In ‘Keep­ers,’ film critic re­vis­its a life­time at the movies

The China Post - - ARTS & LEISURE - BY DOU­GLASS K. DANIEL

“Keep­ers: The Great­est Film­sand Per­sonal Fa­vorites- of a Moviego­ing Life­time” (Knopf), by Richard Schickel

A theater up the street asks its em­ploy­ees to in­clude the ti­tle of a fa­vorite movie on their nametags. The choices of these teenagers and twen­tysome­things can be any­thing from “Fast and Fu­ri­ous 5” or “The Hunger Games” to the oc­ca­sional retro pick like “The Sound of Mu­sic.”

It prompts the ques­tion, “Why that movie?” There’s prob­a­bly more be­hind the choice than just a fa­vorite star or mind-blow­ing spe­cial ef­fects. Of­ten it’s the con­text we bring to the theater that makes it a par­tic­u­lar kind of ex­pe­ri­ence, good or bad, and says some­thing about us and our lives at a mo­ment in time.

An­swer­ing that po­ten­tially per­sonal ques­tion is one fac­tor that sets “Keep­ers” apart from other books ex­tolling Hol­ly­wood’s best. Another is its au­thor, film critic and his­to­rian Richard Schickel, a keeper him­self af­ter a half­cen­tury of ru­mi­nat­ing about the cin­ema. For kin­dred spir­its who would rather watch a movie than do pretty much any­thing else, read­ing Schickel’s memoir is like pag­ing through a fam­ily photo al­bum with a wise and witty el­der who tells you what he thinks is go­ing on around a pic­ture’s edges.

Un­like those who point out the films to see be­fore your in­ter­nal bulb burns out, Schickel doesn’t pro­vide a handy list. He has a story to tell — his or the movie’s, if not both — and goes be­yond a re­cap of the plot. He also pro­vides a bit of in­sight gleaned from hav­ing known an ac­tor or film­maker. Of the enig­matic di­rec­tor Stan­ley Kubrick, he re­marks: “You never had a bad time with Stan­ley. You never came away from time spent with him un­en­light­ened — he told you of a book or a movie you had to see, an idea you had to pur­sue.”

Many of Schickel’s keep­ers will be fa­mil­iar to sea­soned movie fans. Af­ter all, there is wide agree­ment about films like “Citi- zen Kane,” “Dou­ble Indemnity,” “The Searchers,” “The God­fa­ther” and “Chi­na­town.” One of the at­trac­tions of “Keep­ers” is the en­cour­age­ment to check out less prom­i­nent films, for ex­am­ple, writer-di­rec­tor Pre­ston Sturges’ work from the 1940s and for­eign films from the 1950s like “The 400 Blows” and “Ikiru.” Schickel makes room on the buf­fet for low­bud­get en­ter­tain­ments, too, such as the 1959 Audie Mur­phy Western “No Name on the Bullet.”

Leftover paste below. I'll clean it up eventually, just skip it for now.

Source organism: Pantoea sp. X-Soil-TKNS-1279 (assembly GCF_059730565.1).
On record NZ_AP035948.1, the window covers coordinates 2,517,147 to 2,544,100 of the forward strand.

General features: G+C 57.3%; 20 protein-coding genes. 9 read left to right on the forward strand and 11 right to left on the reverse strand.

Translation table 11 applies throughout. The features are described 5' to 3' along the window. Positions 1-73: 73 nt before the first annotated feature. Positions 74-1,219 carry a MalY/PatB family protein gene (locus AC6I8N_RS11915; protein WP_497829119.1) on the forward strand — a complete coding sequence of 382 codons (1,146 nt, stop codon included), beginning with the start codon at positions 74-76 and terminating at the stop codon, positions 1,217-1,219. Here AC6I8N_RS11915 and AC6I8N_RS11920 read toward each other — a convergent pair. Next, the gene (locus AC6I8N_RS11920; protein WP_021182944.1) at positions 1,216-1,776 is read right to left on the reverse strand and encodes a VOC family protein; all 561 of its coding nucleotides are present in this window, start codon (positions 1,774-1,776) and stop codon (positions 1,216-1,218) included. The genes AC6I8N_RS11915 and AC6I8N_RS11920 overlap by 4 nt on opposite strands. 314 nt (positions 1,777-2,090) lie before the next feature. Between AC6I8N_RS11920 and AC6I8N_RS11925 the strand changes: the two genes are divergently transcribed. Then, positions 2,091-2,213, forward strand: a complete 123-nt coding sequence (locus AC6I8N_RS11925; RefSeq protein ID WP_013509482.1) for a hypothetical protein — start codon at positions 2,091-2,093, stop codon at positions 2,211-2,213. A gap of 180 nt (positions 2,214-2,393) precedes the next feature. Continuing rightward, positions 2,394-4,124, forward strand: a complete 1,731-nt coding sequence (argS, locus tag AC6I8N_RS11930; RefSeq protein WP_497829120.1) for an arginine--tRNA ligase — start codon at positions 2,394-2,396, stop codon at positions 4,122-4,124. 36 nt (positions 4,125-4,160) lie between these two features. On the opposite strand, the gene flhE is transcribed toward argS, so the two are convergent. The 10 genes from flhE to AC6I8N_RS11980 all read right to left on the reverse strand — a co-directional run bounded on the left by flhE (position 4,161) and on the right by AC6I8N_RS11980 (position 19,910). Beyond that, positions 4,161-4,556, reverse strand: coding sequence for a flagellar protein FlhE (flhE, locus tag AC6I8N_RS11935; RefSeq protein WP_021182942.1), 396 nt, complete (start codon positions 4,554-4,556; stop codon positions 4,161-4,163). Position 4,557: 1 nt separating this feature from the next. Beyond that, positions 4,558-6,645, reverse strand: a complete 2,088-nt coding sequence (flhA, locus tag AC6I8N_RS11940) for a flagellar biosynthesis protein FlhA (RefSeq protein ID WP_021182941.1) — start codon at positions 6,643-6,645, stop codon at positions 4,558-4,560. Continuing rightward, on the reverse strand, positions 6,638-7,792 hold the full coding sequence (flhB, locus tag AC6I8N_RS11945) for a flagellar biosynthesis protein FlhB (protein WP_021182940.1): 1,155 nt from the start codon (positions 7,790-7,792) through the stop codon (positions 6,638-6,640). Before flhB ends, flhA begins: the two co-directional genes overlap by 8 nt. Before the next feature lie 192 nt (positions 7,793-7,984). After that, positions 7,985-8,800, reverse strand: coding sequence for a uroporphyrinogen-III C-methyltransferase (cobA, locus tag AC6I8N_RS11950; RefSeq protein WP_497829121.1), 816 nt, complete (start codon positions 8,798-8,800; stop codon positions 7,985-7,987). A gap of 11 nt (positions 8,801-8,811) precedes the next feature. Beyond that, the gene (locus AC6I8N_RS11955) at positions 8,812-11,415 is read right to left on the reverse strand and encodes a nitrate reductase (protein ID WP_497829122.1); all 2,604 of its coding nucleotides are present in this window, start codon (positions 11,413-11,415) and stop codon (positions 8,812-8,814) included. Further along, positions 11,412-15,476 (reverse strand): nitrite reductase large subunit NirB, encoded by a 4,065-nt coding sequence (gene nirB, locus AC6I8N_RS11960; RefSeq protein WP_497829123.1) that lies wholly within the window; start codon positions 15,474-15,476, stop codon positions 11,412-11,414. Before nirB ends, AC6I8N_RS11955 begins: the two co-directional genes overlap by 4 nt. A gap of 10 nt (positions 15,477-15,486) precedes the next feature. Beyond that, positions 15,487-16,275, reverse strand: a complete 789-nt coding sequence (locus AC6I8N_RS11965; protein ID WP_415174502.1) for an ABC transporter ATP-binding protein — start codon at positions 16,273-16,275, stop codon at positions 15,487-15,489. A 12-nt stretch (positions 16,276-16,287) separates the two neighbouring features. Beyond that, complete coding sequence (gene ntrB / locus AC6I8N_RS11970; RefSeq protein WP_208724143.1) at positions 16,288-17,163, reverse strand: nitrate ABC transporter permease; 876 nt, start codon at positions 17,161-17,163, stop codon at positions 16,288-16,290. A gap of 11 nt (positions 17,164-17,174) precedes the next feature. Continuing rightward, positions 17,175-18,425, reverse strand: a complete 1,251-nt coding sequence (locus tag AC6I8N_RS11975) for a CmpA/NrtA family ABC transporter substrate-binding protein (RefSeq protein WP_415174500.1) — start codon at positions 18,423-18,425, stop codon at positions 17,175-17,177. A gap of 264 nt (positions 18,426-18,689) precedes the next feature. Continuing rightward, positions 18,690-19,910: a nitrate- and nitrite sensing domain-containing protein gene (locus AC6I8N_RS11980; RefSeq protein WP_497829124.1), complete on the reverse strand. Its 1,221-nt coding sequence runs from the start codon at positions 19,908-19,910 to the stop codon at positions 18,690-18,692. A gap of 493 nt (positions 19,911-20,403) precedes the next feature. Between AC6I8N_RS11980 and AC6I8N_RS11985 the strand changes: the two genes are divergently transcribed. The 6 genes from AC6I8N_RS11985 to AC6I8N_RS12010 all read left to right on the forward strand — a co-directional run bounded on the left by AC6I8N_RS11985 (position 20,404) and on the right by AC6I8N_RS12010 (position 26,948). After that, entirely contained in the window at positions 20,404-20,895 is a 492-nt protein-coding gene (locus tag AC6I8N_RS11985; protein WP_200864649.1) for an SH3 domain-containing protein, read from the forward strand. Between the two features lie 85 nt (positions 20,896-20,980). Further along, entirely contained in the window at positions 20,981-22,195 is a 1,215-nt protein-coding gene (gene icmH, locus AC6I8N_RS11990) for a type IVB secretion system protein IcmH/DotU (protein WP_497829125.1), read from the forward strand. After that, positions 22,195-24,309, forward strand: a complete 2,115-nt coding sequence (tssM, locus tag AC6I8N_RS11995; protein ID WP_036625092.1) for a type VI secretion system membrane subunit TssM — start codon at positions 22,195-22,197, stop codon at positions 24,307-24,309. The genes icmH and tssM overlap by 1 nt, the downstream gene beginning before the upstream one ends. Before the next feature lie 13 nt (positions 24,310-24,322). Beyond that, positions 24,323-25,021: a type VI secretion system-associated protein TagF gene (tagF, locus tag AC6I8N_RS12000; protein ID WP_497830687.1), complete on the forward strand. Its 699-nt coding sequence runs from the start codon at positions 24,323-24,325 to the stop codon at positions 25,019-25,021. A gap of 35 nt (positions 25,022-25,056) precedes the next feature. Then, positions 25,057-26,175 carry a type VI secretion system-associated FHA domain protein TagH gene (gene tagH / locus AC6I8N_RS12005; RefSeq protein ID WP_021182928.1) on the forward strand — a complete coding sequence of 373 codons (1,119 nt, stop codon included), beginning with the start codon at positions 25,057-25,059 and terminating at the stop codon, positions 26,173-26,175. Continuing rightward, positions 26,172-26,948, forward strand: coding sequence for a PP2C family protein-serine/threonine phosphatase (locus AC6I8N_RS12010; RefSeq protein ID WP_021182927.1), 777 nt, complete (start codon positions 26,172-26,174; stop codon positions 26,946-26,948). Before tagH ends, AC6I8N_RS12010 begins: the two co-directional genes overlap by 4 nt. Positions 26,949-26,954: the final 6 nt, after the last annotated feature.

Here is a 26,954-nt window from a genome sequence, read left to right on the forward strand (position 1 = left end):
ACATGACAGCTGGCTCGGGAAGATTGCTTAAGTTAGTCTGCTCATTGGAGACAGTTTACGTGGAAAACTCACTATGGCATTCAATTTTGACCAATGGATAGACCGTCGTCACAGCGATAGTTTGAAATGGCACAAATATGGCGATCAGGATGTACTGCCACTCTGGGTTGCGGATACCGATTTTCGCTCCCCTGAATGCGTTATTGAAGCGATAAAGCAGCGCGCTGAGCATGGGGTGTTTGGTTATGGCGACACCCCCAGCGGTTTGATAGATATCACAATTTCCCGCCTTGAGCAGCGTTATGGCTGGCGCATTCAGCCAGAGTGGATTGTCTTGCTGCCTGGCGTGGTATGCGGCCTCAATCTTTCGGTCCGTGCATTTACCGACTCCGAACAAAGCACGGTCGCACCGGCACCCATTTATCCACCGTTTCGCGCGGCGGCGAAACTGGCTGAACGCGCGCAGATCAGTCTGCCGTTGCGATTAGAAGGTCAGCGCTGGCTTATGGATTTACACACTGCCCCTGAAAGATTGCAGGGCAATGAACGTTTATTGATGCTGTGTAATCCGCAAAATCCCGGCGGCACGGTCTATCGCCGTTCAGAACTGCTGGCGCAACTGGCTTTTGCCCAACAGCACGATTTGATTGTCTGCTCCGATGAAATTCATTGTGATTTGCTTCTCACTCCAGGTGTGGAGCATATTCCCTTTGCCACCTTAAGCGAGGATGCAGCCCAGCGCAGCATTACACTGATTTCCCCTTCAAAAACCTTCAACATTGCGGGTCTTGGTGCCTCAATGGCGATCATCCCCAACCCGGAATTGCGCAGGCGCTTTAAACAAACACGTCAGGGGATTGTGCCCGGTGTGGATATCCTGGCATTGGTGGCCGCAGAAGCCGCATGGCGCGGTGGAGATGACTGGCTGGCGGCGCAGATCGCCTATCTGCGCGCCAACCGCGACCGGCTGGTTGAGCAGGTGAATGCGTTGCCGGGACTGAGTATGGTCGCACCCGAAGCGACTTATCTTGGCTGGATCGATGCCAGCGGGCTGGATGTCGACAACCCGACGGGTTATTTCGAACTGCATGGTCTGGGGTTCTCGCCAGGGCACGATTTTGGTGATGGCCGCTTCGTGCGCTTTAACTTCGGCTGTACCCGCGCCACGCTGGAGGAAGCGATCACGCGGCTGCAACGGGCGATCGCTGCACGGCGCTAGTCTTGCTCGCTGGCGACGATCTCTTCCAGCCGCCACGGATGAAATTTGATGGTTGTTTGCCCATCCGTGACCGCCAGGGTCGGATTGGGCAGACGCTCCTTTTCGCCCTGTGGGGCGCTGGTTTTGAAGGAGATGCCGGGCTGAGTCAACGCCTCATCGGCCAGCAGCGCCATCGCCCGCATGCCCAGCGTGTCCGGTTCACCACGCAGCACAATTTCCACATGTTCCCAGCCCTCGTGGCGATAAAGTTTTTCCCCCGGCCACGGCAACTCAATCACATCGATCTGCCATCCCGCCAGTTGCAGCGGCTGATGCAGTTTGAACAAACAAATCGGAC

Go­ing against the grain of a best- of book, Schickel de­votes space to movies he’s not that keen on. Some of those choices are sur­pris­ing. He prefers Woody Allen’s “Zelig” to “An­nie Hall.” The Os­car-win­ning drama of 1946, “The Best Years of Our Lives,” he ar­gues, of­fered com­fort to its post­war au­di­ences while ig­nor­ing the is­sues and con­flicts of the pe­riod. “Credit the film­maker his good in­ten­tion,” Schickel writes. “But if you re­turn to the film now, it is in my es­ti­ma­tion close to trav­esty.”

He isn’t watch­ing “Taxi Driver” again for a dif­fer­ent rea­son: “It is per­haps the most ter­ri­fy­ing great movie ever.” Rel­a­tively few such su­perla­tives are dished out: the mas­ter­piece of Dis­ney’s stu­dio (“Pinocchio”); one of the great­est works in the history of pop­u­lar cul­ture (“King Kong”); best ac­tor of the Golden Age (Henry Fonda); his own fa­vorite movie star (Er­rol Flynn); and per­haps his own fa­vorite movie (“Fargo”).

That cu­ri­ous ques­tion — why that movie? — is one we might pon­der for our own cin­e­matic keep­ers. Maybe the an­swer lies some­where near the theme of another one of Schickel’s, Vit­to­rio de Sica’s 1952 film “Um­berto D,” about a pen­sioner who tries to lose a bur­den­some dog but even­tu­ally ac­cepts with joy that the dog is his for life. Schickel sur­mises, “Very sim­ply, it says, I guess, that we do not choose what or whom we love, that some­how the ob­ject of our af­fec­tion chooses us — and we re­ject that choice at our peril.”

Is it a stretch to think a mere movie can re­tain such a hold on us? Dis­cuss.

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